We’ve been looking at a project that is currently caught in this trap, and found a peculiar tension: there seems to be forces that are both trying to split the project up along the pace layer and forces that are trying to keep it together. These forces are distributed quite evenly: the same team members who advocate for a “more platform-like” approach (a proper splitting up at the layer boundary) are skittish about taking the step. And it makes sense: monoliths deliver. From the tougher time to land commits to the lesser degree of control, one more API boundary adds a not insignificant cost. What’s even more troubling, once separated, it might not be clear where the lower layer code will live. Especially when a project is facing tight shipping deadlines, the work of extracting out and maintaining the bits of the layer that doesn’t directly contribute to the product is unlikely to have any mindshare. Why would a product team have a sub-team that’s making a framework? So the project gets stuck in this twilight-zone mode of “we want to move faster, but something is holding us back.”
If you find yourself in a situation that feels that way, it might be a good use of your team’s time to have a pace layering discussion. Is there a weird force that tries to pry your team apart along a yet-invisible seam? How much energy are you spending on counteracting the force of the pacing layer confusion? What might be the code that wants to live at a lower pace layer?
If you’re lucky, there might already be an adjacent team that makes its living at that lower layer. In this case, a conversation about a strategy for transitioning the lower-layer bits ownership to them might be a good first step. Otherwise, it might be worth it to go looking for a partner who could play that role.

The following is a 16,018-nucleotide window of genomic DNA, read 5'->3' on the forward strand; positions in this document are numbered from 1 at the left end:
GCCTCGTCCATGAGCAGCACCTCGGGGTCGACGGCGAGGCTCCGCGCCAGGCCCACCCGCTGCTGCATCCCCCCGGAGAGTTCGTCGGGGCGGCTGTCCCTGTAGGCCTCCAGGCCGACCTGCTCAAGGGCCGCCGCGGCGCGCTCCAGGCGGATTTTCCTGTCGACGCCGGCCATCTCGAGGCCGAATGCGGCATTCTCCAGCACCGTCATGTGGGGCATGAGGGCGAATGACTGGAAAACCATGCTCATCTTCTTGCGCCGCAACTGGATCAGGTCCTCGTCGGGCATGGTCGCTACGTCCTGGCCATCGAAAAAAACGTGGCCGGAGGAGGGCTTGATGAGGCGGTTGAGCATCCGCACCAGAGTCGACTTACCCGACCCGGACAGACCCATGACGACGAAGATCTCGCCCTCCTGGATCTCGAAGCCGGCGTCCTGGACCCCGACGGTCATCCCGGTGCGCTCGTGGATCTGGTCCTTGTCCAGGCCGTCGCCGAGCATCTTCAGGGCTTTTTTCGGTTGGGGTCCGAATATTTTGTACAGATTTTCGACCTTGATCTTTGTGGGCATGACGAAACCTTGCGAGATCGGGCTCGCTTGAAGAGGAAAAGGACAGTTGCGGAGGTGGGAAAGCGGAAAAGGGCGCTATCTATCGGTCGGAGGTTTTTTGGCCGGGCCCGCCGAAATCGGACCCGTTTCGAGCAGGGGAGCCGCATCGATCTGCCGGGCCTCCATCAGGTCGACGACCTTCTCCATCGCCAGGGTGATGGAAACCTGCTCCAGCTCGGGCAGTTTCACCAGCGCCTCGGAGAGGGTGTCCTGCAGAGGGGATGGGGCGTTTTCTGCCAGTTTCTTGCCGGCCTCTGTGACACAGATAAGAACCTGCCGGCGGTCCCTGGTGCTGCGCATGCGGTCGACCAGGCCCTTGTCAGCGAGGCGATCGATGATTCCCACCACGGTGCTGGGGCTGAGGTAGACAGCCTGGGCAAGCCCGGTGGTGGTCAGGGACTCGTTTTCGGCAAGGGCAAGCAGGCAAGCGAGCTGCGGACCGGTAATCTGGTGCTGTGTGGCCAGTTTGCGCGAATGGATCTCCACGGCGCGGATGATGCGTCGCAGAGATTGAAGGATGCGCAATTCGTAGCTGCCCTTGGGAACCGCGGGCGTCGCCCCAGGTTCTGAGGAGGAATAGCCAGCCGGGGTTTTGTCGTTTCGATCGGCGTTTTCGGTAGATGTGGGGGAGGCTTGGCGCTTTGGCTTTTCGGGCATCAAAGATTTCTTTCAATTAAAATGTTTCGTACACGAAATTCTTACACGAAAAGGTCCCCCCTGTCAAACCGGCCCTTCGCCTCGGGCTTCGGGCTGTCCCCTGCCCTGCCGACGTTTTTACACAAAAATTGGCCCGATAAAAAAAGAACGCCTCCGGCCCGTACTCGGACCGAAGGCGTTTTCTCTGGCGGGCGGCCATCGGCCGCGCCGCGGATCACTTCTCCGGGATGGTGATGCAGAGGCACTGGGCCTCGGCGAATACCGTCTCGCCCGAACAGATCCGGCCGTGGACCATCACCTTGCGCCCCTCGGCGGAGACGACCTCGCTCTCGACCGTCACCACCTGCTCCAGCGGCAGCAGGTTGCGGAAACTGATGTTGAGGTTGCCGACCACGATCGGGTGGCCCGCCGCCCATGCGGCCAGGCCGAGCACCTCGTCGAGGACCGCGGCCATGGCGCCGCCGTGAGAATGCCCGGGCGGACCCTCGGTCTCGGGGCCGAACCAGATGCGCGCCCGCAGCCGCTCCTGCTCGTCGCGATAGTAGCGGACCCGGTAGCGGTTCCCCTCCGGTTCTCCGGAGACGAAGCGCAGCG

A recurring theme in my conversations is the question of platforms. How do I get one? Do I have one? How do I know? Platforms — especially developer platforms — are a really exciting topic for me, so I tend to see opportunities to build platforms in every software project. For engineers who’ve worked with platforms, it’s a common affliction. So here’s a note to self (and y’all who have the same “platform bug”): watch for platforms to emerge.
It’s healthy to be ambitious, but the problem space, especially at the start of the project, might not be platform-shaped. Platforms are two-sided markets, and all vibrant two-sided markets begin with one-sided markets. First, there needs to be something that we offer that the users want. Until that exists, a talk of a platform is premature. Even after we have a great one-sided market going, the problem space might still not be platform-shaped. So… how do I know when it is?
My intuition is to look for exaptation as signs for an emerging platform-shaped hole in the problem space. If there are users of our product who are trying to tweak it, publishing hacks and tutorials, maybe even writing companion scripts that do something other than we originally intended for the product — that’s exaptation. Watching “the street find its own uses for things” is rather uncomfortable, because we all have ideas on how our products should evolve. It takes a certain flexibility of thinking to view exaptation as the ecosystem hinting at the platform opportunity, but that’s exactly what will get you to a thriving two-sided market. Put it differently, platforms aren’t built. Platforms emerge.